Millennials get a lot of crap, but frankly I’m 100% on their side. I might not understand WhatsApp or Instagram. I may think the Internet was better, more fun, and less useful as a tool for corporate spying and Russian propaganda bots when it was, to quote the Simpsons again, just a way to find out what some nerd thought about Start Trek.

But I like what they’re doing. I honestly think that the reason my generation were thought of as “slackers” was that we had all the confidence knocked out of us. Our parents’ generation had changed the world irrevocably in the 1960s and 1970s, won freedoms that couldn’t be imagined before. Then they made it big in the property market and decided to keep the world exactly like it was, forever.

Generation X swallowed the lie that our lives were harder than our parents because we weren’t as good. You can argue whether Nirvana were better than the Beatles. But the Beatles were the voice of a generation on the way up. Kurt Cobain, rest his soul, spoke the truth of one on the way down.

Millennials, as far as I can see, don’t fall for that guilt-tripping. They’ve never grown up with the illusions that you can do things like the 1960s in a 21st century economy. They never thought they’ll own a house or have a job for life. They know they have nothing to lose. They’re digital natives who’ve learned to travel light, live under the radar, do shit that the 60-somethings can’t understand and my generation find weird but generally praiseworthy.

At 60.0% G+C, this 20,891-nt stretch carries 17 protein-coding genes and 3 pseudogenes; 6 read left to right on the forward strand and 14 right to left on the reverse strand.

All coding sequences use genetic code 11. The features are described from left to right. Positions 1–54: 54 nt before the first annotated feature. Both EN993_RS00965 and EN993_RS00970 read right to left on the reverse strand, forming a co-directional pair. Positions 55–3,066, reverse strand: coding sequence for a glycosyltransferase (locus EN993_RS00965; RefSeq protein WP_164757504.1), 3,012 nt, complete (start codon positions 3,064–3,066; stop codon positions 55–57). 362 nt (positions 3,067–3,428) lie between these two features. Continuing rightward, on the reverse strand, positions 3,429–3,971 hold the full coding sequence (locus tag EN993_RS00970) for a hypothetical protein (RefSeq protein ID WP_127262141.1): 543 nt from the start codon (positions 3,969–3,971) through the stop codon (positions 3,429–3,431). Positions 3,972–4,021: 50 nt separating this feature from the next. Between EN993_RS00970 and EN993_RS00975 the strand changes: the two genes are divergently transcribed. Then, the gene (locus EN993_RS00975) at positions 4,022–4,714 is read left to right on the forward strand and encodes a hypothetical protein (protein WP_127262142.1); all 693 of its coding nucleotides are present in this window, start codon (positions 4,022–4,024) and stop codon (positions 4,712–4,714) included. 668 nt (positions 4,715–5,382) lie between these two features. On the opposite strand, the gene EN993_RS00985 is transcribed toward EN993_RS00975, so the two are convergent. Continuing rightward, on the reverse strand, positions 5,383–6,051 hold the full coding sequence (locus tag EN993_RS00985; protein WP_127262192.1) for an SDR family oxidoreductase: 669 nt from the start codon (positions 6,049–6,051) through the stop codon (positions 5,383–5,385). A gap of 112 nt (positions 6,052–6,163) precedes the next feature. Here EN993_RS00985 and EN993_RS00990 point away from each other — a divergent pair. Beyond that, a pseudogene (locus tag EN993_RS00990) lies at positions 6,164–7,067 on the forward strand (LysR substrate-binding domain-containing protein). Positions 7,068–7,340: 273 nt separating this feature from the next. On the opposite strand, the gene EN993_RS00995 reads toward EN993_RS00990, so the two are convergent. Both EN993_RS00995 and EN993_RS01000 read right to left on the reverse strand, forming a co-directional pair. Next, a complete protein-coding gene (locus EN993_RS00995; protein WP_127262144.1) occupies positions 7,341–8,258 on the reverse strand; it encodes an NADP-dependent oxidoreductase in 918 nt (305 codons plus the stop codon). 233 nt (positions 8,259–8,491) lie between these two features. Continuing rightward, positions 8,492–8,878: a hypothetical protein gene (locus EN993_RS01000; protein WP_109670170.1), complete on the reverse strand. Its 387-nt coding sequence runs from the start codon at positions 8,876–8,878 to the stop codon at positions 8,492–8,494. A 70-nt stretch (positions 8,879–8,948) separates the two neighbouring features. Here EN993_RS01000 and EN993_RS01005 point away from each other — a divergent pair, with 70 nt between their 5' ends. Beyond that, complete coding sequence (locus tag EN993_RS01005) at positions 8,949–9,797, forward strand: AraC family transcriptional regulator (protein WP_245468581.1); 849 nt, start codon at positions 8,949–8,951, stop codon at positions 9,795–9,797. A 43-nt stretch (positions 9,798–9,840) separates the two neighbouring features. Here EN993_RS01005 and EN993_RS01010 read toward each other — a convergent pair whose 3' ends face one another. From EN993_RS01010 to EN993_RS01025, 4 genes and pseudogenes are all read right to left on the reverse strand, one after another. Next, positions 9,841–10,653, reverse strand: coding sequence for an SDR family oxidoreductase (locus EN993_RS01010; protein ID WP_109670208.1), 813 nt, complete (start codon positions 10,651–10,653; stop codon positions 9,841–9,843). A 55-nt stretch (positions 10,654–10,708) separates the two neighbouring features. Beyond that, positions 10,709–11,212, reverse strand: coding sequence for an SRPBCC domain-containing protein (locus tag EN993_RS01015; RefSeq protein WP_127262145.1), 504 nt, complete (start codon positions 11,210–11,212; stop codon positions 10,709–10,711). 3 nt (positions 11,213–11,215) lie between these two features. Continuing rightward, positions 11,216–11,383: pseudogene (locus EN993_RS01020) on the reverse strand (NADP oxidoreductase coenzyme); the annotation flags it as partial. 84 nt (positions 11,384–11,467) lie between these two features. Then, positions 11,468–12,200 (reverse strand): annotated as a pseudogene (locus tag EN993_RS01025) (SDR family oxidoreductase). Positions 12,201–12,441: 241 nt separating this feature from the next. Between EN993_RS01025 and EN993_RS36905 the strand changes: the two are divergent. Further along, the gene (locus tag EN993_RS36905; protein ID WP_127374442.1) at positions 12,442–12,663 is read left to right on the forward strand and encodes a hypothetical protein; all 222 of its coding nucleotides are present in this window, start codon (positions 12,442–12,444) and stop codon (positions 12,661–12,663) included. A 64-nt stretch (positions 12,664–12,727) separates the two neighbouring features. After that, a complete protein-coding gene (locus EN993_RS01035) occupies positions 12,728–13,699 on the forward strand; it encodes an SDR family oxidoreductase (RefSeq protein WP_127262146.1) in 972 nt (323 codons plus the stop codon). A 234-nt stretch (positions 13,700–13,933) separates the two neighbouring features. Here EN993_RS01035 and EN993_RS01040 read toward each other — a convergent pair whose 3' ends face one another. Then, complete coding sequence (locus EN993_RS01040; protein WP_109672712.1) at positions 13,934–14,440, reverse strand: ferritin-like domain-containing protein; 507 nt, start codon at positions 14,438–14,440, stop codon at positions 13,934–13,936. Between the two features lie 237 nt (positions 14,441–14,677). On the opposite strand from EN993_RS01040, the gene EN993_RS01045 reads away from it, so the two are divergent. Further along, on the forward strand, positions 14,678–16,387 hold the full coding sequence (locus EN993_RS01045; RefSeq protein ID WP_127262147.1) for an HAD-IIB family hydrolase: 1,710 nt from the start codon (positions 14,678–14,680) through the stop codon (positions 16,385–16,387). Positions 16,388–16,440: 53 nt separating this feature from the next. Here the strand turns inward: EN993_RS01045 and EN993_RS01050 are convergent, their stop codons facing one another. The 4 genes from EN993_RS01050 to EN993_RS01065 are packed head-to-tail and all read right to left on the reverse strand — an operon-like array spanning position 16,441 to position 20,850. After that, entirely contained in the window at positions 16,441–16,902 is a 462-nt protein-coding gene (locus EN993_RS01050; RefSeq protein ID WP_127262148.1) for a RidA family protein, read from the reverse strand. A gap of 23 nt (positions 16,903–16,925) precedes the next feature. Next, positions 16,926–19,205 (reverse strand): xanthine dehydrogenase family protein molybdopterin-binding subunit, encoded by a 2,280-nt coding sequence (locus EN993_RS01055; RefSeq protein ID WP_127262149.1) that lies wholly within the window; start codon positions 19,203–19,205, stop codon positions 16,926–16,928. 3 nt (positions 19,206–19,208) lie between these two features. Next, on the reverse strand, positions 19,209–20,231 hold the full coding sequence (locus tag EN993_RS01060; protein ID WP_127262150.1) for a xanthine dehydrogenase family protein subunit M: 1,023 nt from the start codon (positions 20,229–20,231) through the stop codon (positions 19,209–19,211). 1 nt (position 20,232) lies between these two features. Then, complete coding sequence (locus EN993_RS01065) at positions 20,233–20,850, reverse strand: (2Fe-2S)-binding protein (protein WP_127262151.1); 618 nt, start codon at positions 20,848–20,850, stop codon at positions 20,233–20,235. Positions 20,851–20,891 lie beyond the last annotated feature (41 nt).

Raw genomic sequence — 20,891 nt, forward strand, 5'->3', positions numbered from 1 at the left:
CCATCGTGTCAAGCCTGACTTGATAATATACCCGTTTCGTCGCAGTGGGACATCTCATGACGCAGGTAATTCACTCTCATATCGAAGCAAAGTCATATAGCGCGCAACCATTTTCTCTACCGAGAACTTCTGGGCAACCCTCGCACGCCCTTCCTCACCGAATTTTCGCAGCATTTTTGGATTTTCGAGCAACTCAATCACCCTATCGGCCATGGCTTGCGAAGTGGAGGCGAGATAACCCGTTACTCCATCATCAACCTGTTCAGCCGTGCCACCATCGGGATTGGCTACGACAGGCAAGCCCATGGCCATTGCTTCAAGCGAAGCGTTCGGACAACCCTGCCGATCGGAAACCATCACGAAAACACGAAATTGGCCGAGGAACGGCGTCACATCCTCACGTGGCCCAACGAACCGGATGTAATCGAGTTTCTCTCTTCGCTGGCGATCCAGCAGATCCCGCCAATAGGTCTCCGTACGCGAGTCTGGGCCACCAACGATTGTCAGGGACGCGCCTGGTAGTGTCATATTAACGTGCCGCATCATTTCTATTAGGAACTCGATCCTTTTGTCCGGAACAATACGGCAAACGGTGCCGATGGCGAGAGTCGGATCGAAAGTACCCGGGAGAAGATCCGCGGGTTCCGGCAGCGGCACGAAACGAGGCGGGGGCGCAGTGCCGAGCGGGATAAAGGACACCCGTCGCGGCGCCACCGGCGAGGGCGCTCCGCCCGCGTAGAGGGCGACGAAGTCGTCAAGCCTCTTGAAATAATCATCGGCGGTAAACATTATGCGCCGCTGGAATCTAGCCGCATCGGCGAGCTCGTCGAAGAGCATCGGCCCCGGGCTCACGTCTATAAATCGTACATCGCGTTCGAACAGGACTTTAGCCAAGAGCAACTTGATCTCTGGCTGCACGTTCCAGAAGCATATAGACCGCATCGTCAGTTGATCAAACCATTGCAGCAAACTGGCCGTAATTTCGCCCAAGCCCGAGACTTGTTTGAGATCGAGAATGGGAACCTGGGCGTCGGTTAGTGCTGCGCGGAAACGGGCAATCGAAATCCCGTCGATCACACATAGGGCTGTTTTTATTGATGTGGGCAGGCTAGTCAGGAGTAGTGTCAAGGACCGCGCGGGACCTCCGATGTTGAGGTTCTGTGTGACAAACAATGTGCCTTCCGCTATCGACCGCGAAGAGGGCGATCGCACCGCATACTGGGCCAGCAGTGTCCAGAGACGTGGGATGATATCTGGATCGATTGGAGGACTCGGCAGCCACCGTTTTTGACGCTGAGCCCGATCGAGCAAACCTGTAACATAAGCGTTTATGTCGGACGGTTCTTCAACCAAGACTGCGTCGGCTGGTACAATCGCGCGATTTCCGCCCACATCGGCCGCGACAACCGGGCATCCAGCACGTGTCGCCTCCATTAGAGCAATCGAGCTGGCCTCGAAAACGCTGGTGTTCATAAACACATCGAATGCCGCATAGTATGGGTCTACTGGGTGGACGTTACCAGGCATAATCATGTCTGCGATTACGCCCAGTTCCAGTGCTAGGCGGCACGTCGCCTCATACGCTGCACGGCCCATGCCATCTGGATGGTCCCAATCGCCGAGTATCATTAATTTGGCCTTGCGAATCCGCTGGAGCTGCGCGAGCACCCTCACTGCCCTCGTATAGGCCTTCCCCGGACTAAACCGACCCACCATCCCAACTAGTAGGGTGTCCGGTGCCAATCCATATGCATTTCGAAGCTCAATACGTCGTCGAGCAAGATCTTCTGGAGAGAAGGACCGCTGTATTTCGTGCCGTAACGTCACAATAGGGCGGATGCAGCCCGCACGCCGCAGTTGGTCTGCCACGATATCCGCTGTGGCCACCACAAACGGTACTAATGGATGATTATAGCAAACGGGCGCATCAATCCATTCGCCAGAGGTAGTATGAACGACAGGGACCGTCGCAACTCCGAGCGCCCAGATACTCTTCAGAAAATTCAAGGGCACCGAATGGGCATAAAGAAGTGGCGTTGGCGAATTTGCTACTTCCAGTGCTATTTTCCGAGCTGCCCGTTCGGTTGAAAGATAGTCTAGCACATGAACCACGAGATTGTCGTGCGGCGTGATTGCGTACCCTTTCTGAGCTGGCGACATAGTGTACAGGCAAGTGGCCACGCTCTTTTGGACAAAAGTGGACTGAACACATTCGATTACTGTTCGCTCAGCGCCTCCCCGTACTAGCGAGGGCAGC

They are the ones who will have to organise the equivalent of Au Contraire – to create a rebirth of fandom conventions for the 2020s and beyond. I hope it will still involve filking and that Kelly and I will be welcome at it!

What I’m getting at is that I believe that the Millennials have the potential to shock and overthrow the world just as much as the radicals of 1968 did. They’re doing it in the United States. Hundreds of thousands of teenagers hit the streets to demand an end to the United States’ ridiculous trade in weapons of human slaughter. They don’t care when they’re personally abused, called the Hitler Youth or whatever, by the ancient fascists. In their lives, they’ve gotten much worse than that from the basement dwellers on 4chan, etc.

In New Zealand, the younger generation have shown the most political acumen around the issues of urban design, transport, and climate change – the three are not distinct subject. Young people of today don’t want to sit in cars in hour-long commutes on motorways to get to their McMansion in the wopwops. They want a buzzing urban culture in a clean, sustainable city with apartment-style living and public transport which can get them wherever they want to go.